In my last article we discussed why resistance training is important for weight loss. With that established, what happens when you hit your goal weight? Do you just stop lifting weights? At the risk of pointing out the obvious, I will tell you the answer. No, you shouldn't stop resistance training. Why? What does resistance training do for weight loss maintenance?
Increased lean body mass = increased metabolism
Unsurprisingly, resistance training has been shown to increase lean body mass (LBM). As I stated in last week's article, LBM requires more energy (Calories) than fat mass; therefore, resistance training, through increases in LBM, causes your body to burn more Calories at rest.  This is known as your basal metabolic rate (BMR). Think of BMR as your baseline Calorie burn. You burn x amount of Calories just sitting and breathing. Increasing your BMR will help reduce the risk of weight regain.
Another thing I would like to note is that LBM is more than just muscle. LBM accounts for all fat-free mass and includes your organs and bone as well. Resistance training also increases bone denisty in addition to muscle growth, albeit to a smaller degree and bone has a similar contribution to BMR as muscle 
Now let's apply this to real life. What happens when you complete a fat loss diet? You add Calories back in. No one just drops their Calories and leaves them there forever. This means we need a way to combat weight gain as we add those Calories back in. That is where the resistance training comes in to provide that defense against the weight regain mentioned above.
Resistance Training prevents weight-gain associated with aging.
I add this part because it is the same principal as weight maintenance after completing a diet. It is no secret that as you get older, your metabolism slows. We've all said or at least have heard someone say, "I could eat all I wanted when I was younger and wouldn't gain a pound." This is because growing is extremely energy intensive. When you're finished growing is when the first drop in metabolism occurs.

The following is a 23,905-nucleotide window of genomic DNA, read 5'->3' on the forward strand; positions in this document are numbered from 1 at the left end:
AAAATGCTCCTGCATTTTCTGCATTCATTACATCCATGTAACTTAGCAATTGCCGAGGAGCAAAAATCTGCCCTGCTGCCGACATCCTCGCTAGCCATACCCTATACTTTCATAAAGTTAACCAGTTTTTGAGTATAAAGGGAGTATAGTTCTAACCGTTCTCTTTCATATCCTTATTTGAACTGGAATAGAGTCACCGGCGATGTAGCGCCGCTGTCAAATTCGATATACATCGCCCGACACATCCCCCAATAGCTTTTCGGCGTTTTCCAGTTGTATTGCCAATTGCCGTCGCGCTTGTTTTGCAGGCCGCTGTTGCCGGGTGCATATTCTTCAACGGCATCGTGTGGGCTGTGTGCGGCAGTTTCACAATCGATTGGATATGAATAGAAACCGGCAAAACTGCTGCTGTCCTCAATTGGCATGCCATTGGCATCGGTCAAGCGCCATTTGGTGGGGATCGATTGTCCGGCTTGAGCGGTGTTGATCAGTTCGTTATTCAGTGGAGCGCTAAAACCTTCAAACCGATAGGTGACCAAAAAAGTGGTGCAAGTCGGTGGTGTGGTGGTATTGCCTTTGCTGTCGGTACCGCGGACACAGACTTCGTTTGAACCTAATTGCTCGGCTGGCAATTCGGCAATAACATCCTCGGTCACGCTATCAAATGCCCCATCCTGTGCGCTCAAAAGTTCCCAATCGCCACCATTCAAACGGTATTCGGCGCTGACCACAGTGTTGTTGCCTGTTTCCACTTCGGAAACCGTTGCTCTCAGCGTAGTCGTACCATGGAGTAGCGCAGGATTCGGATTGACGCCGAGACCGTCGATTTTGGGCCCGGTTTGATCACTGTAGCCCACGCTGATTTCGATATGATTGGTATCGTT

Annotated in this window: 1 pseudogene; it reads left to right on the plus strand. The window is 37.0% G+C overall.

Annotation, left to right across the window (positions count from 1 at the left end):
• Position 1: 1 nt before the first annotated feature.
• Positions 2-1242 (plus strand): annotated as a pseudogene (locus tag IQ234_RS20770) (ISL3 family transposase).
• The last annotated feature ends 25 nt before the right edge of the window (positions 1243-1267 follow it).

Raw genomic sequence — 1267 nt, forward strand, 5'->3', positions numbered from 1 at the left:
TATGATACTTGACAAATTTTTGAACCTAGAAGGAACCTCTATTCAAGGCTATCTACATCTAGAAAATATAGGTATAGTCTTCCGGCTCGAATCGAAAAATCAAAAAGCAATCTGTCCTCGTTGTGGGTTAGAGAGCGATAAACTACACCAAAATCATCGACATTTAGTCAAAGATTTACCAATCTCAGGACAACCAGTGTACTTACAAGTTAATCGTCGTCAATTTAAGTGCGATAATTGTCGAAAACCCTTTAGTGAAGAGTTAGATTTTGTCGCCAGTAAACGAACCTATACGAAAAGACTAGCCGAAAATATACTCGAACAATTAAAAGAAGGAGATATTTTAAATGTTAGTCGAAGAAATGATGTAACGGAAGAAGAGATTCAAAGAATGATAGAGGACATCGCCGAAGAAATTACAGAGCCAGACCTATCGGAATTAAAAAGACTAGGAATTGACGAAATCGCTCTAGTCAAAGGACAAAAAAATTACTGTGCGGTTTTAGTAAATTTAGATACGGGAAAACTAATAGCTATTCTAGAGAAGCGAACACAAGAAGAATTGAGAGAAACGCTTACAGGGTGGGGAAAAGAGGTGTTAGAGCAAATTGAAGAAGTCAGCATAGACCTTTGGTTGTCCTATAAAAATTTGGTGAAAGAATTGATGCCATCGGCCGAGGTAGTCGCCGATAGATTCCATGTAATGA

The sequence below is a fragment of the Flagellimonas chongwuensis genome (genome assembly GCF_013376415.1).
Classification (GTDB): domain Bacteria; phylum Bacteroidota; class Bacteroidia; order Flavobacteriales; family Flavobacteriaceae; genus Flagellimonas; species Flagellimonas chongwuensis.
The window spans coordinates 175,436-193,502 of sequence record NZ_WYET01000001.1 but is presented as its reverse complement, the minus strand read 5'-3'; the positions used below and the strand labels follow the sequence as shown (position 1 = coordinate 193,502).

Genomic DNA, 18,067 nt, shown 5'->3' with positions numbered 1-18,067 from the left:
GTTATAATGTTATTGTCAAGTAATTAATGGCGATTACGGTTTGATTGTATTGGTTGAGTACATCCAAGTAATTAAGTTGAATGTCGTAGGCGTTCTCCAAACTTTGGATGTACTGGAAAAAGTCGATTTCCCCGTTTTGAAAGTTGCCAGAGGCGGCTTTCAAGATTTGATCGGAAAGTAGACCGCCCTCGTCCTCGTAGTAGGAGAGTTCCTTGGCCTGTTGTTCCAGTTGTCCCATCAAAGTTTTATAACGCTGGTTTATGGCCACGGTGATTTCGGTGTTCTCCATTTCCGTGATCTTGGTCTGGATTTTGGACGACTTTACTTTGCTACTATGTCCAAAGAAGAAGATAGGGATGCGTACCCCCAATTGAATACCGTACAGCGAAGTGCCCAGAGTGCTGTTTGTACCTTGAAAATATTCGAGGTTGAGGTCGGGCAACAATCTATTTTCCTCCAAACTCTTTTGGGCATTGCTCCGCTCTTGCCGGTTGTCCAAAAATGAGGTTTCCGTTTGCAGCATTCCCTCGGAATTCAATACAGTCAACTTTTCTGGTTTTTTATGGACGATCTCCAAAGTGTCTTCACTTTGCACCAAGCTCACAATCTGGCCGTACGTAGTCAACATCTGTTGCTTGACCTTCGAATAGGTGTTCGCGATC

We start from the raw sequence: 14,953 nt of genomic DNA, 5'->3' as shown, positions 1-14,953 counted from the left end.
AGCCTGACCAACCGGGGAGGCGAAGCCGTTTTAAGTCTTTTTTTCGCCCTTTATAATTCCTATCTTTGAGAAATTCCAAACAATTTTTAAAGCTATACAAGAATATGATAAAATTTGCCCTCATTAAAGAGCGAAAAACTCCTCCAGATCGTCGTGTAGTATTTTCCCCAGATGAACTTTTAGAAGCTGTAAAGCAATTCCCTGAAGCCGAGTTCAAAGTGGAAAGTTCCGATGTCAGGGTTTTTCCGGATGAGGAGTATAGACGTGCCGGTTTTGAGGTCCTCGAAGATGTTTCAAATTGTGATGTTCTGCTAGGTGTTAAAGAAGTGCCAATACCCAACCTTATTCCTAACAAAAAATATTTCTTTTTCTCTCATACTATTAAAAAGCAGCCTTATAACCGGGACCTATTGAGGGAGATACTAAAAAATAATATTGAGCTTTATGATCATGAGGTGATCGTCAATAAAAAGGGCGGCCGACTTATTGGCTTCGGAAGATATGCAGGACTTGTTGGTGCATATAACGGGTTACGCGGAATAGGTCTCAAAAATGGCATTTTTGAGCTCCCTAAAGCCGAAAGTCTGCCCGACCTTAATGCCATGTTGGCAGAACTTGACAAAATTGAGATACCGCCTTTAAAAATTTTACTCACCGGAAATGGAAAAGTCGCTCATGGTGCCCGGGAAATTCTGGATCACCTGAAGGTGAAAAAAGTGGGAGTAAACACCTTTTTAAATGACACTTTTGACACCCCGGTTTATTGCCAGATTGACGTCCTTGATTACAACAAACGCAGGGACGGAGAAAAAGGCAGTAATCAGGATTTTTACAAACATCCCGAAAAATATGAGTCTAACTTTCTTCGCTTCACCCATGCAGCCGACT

After the first initial drop in BMR as growing comes to an end, BMR will continue to slow at the rate of 3-8% per decade. This is because the average person loses 5 pounds of muscle each decade.  At the typical BMR of 1500 Cal/day, an 8% drop in BMR would mean a 120 Cal per day decrease in metabolism. Assuming no dietary changes are made along with this, which they usually aren't, this would translate into a ~12 pound weight gain per year. The loss of muscle mass is due to inactivity. This can be reversed by starting a resistance training program. As you can see, resistance training can solve a lot of problems.
Thanks for reading! Join me next week where we are going to discuss a very controversial topic. You wont want to miss it. In the mean time, if you'd like to know more about how Treadaway Training can help you apply all this information in your life, you can jump on a free strategy call with me at the link below.
God bless you AND your family and I will see you next time!
 Gary R. Hunter, Nuala M. Byrne, Bovorn Sirikul, José R. Fernández, Paul A. Zuckerman, Betty E. Darnell, Barbara A. Gower. (2008). Resistance Training Conserves Fat-free Mass and Resting Energy Expenditure Following Weight Loss. Obesity Research Journal, May, Volume 16, Issue 5, 1045–1051
 ZiMian Wang, Zhiliang Ying, Anja Bosy-Westphal, Junyi Zhang, Britta Schautz, Wiebke Later, Steven B Heymsfield, and Manfred J Müller. (2010). Specific metabolic rates of major organs and tissues across adulthood: evaluation by mechanistic model of resting energy expenditure. The American Journal of Clinical Nutrition. December, 1369–1377
 Westcptt, W.L. (2012). Resistance Training is medicine: Effects of strength training on health. Currents Sports Medicine Report, 11, 4, 209-216